Bacteriophages (phages) are ubiquitous viruses that control the growth and diversity of bacteria. Although they have no tropism to mammalian cells, accumulated evidence suggests that phages are not neutral to the mammalian macro-host and can promote immunomodulatory and anti-tumorigenic activities. Here we demonstrate that Ff phages that do not display any proteins or peptides could inhibit the growth of subcutaneous glioblastoma tumors in mice and that this activity is mediated in part by lipopolysaccharide molecules attached to their virion. Using the intranasal route, a non-invasive approach to deliver therapeutics directly to the CNS, we further show that phages rapidly accumulate in the brains of mice and could attenuate progression of orthotopic glioblastoma. Taken together, this study provides new insight into phages non-bacterial activities and demonstrates the feasibility of delivering Ff phages intranasally to treat brain malignancies. PMID:26074908

  11. Primary motor cortical discharge during force field adaptation reflects muscle-like dynamics.

    PubMed

    Cherian, Anil; Fernandes, Hugo L; Miller, Lee E

    2013-08-01

    We often make reaching movements having similar trajectories within very different mechanical environments, for example, with and without an added load in the hand. Under these varying conditions, our kinematic intentions must be transformed into muscle commands that move the limbs. Primary motor cortex (M1) has been implicated in the neural mechanism that mediates this adaptation to new movement dynamics, but our recent experiments suggest otherwise. We have recorded from electrode arrays that were chronically implanted in M1 as monkeys made reaching movements under two different dynamic conditions: the movements were opposed by either a clockwise or counterclockwise velocity-dependent force field acting at the hand. Under these conditions, the preferred direction (PD) of neural discharge for nearly all neurons rotated in the direction of the applied field, as did those of proximal limb electromyograms (EMGs), although the median neural rotation was significantly smaller than that of muscles. For a given neuron, the rotation angle was very consistent, even across multiple sessions. Within the limits of measurement uncertainty, both the neural and EMG changes occurred nearly instantaneously, reaching a steady state despite ongoing behavioral adaptation. Our results suggest that M1 is not directly involved in the adaptive changes that occurred within an experimental session. Rather, most M1 neurons are directly related to the dynamics of muscle activation that themselves reflect the external load. It appears as though gain modulation, the differential recruitment of M1 neurons by higher motor areas, can account for the load and behavioral adaptation-related changes in M1 discharge. PMID:23657285

  12. The magnetic field, force and inductance of the system consisting of a thin ellipsoidal coil and a ferromagnetic ellipsoid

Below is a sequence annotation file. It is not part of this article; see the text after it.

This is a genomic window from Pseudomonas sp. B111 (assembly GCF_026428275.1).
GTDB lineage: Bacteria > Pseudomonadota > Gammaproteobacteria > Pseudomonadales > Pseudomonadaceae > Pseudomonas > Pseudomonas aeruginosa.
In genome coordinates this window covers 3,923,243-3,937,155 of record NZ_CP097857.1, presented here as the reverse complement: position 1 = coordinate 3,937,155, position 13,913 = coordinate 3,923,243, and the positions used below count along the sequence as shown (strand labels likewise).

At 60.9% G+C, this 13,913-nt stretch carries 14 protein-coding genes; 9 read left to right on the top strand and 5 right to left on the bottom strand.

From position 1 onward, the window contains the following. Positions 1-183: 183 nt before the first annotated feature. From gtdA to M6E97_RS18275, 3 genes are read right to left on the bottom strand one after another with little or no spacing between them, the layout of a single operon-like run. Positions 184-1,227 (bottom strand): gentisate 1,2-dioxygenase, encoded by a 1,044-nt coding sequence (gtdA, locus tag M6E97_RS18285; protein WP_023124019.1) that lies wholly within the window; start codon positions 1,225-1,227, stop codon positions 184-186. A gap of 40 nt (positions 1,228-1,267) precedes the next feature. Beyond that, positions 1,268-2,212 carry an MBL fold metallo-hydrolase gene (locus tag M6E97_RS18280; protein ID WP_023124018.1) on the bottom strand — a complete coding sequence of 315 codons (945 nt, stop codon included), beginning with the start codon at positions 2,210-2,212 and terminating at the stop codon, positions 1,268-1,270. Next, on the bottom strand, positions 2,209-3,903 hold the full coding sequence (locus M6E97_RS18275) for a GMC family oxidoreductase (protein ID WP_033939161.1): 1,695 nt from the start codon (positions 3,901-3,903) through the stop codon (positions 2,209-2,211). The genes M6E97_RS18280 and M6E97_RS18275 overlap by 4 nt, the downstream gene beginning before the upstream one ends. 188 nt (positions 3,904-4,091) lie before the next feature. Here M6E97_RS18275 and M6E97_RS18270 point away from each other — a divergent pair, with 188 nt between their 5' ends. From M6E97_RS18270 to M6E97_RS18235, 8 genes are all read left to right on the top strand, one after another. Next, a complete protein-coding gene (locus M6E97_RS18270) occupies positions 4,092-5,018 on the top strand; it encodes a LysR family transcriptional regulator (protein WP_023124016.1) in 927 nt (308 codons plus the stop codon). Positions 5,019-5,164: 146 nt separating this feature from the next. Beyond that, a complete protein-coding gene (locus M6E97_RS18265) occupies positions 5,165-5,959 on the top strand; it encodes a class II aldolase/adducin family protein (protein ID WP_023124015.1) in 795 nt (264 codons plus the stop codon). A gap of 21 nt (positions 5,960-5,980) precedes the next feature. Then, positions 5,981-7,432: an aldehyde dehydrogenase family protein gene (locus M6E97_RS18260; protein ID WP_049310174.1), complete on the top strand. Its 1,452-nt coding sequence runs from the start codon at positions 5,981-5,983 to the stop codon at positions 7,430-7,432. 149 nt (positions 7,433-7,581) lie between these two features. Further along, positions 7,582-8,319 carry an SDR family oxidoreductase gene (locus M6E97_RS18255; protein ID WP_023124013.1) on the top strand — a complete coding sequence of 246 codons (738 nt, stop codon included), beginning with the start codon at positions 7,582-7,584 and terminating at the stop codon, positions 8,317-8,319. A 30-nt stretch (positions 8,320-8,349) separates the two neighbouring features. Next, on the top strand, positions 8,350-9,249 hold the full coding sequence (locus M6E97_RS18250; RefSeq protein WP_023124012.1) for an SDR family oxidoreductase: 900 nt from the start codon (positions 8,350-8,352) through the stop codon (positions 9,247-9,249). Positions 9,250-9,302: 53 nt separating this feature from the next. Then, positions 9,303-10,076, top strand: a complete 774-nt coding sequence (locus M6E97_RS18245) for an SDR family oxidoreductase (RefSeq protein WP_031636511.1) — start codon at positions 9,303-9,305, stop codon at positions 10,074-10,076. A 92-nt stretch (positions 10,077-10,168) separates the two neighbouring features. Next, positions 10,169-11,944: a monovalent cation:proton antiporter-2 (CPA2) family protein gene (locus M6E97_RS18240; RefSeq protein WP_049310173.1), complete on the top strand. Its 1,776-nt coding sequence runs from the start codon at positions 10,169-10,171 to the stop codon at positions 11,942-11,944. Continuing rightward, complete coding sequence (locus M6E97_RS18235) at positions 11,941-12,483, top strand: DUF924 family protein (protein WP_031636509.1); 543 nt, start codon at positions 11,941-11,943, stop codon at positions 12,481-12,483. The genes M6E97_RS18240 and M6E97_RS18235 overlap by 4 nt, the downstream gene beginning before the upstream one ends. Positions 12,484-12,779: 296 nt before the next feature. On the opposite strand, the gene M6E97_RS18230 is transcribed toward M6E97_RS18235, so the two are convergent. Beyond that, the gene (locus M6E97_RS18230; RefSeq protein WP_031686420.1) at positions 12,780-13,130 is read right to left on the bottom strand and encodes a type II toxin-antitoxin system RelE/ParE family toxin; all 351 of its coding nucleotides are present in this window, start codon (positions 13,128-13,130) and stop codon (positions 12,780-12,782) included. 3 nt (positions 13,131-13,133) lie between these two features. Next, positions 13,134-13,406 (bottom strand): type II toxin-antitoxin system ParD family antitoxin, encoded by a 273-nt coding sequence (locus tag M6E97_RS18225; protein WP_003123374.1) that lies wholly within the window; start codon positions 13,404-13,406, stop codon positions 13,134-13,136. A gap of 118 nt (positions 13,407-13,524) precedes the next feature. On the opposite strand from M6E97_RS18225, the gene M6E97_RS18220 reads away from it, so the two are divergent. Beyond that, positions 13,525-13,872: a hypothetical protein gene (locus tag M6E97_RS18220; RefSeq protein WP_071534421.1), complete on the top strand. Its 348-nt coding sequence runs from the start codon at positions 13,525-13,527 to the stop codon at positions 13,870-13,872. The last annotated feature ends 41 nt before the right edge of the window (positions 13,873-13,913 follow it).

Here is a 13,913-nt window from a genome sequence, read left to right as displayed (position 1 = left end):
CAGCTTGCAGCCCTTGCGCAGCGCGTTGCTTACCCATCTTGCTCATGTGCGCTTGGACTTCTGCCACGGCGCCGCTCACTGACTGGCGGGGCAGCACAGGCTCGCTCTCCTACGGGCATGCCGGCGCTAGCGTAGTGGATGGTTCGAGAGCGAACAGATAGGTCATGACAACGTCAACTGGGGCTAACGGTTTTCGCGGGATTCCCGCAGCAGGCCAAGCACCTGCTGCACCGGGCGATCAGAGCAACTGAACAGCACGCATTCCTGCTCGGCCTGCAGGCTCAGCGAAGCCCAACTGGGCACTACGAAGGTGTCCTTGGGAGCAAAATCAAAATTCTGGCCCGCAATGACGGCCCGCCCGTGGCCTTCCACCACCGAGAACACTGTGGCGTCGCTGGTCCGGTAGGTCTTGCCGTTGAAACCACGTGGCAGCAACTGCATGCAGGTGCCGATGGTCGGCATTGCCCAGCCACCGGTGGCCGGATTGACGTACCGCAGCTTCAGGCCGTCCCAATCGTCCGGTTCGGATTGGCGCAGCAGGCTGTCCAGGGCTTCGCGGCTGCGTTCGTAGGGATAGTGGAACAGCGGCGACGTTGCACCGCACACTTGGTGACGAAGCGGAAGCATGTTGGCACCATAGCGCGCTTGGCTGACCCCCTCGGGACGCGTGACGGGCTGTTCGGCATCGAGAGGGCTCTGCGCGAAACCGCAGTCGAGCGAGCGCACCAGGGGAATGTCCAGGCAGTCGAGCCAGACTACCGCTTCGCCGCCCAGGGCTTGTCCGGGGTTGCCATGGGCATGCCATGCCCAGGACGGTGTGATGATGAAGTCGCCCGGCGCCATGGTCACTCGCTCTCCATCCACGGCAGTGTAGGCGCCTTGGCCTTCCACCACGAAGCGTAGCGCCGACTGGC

Microsoft Academic Search

    Jan Purczynski; Pawel Rolicz; Ryszard Sikora

    1975-01-01

    The method of separation of variables has been applied to determine the magnetic field of the system consisting of a thin\\u000a ellipsoidal coil and a ferromagnetic ellipsoid of revolution. The inductance and the force acting between the coil and the\\u000a ellipsoid are also examined.

  13. AutoDock4Zn: An Improved AutoDock Force Field for Small-Molecule Docking to Zinc Metalloproteins

    PubMed Central

    2015-01-01

    Zinc is present in a wide variety of proteins and is important in the metabolism of most organisms. Zinc metalloenzymes are therapeutically relevant targets in diseases such as cancer, heart disease, bacterial infection, and Alzheimer’s disease. In most cases a drug molecule targeting such enzymes establishes an interaction that coordinates with the zinc ion. Thus, accurate prediction of the interaction of ligands with zinc is an important aspect of computational docking and virtual screening against zinc containing proteins. We have extended the AutoDock force field to include a specialized potential describing the interactions of zinc-coordinating ligands. This potential describes both the energetic and geometric components of the interaction. The new force field, named AutoDock4Zn, was calibrated on a data set of 292 crystal complexes containing zinc. Redocking experiments show that the force field provides significant improvement in performance in both free energy of binding estimation as well as in root-mean-square deviation from the crystal structure pose. The new force field has been implemented in AutoDock without modification to the source code. PMID:24931227

  14. The Gramicidin Channel Ion Permeation Free-Energy Profile: Direct and Indirect Effects of CHARMM Force Field Improvements

    PubMed Central

    Alawneh, Morad; Henderson, Douglas J.; Busath, David D.

    2009-01-01